Though the federal government offered Macon and Bibb County $128,482 in September, the two local governments are still fighting over how to split the money.
City officials have been arguing since last summer that they should get 80 percent of the Justice Assistance Grant, while county officials say they deserve 50 percent. The governments barely met a June deadline to even apply for the money.
The JAG grant is a relatively small amount of money for each government, but it has been highly contentious. Macon wants to use the money to buy dashboard cameras for police cars, radar guns, laptop computers and mapping software. Bibb County plans to use its money to buy drug-testing materials for its drug court.
Macon officials contend that 80 percent of the crime happens in the city and that the city should get 80 percent of the money. Bibb County runs the drug court for all county residents, and county officials say city residents constitute about 80 percent of participants.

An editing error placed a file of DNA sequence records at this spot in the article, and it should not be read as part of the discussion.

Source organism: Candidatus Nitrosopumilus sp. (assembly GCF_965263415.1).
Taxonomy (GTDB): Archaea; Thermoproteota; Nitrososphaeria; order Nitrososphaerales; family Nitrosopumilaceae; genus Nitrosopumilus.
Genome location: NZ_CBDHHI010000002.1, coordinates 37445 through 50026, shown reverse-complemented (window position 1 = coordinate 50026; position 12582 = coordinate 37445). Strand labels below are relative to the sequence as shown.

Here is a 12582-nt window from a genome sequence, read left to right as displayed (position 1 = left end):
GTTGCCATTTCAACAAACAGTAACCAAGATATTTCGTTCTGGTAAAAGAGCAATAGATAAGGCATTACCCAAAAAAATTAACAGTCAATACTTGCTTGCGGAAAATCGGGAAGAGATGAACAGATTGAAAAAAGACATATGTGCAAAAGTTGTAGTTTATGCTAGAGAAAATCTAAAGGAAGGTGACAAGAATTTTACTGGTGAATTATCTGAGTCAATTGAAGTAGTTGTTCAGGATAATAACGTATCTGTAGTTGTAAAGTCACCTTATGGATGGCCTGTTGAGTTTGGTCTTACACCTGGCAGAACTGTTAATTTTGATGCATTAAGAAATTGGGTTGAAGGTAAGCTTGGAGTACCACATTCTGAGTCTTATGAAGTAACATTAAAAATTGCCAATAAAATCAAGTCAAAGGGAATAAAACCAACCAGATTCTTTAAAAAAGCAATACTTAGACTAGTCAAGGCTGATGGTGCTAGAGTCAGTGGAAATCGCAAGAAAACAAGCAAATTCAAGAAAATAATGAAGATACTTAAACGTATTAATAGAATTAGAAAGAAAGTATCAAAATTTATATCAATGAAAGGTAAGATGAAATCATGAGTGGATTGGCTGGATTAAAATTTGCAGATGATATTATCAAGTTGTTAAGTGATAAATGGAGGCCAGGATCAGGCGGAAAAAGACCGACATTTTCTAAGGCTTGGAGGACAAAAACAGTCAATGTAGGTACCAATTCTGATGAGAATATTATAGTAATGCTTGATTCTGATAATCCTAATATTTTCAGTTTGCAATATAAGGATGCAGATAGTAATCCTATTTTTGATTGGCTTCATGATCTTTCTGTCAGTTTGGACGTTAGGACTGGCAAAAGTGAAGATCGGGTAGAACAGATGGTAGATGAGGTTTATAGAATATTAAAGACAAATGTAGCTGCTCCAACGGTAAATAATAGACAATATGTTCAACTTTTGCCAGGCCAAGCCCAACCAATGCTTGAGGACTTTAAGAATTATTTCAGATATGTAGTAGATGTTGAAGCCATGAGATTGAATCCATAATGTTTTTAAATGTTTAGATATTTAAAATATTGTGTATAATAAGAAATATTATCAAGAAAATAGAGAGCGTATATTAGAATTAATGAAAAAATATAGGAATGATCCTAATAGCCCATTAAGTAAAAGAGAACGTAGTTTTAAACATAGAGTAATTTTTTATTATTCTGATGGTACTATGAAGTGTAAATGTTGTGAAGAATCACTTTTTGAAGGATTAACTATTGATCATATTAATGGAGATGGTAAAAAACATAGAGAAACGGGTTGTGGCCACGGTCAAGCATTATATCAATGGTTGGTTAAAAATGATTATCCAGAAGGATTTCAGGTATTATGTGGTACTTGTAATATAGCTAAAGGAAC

The U.S. Department of Justice normally recommends an 80-20 split, but it considers Macon and Bibb County to be “disparate,” meaning there’s an unusual sharing of the costs.
The federal government is not recommending a particular split in this case and is leaving it up to Macon and Bibb County to settle.
Angella LaTour, a spokeswoman for the U.S. Department of Justice, said there is no deadline for an agreement. But neither local government can spend or even commit the money until they agree on a split and the federal agency approves it, LaTour said.
Bibb County Commission Chairman Sam Hart said he hopes the grant dispute can be settled soon.
City and county officials have said they’re getting along without the money now.
To contact writer Mike Stucka, call 744-4251.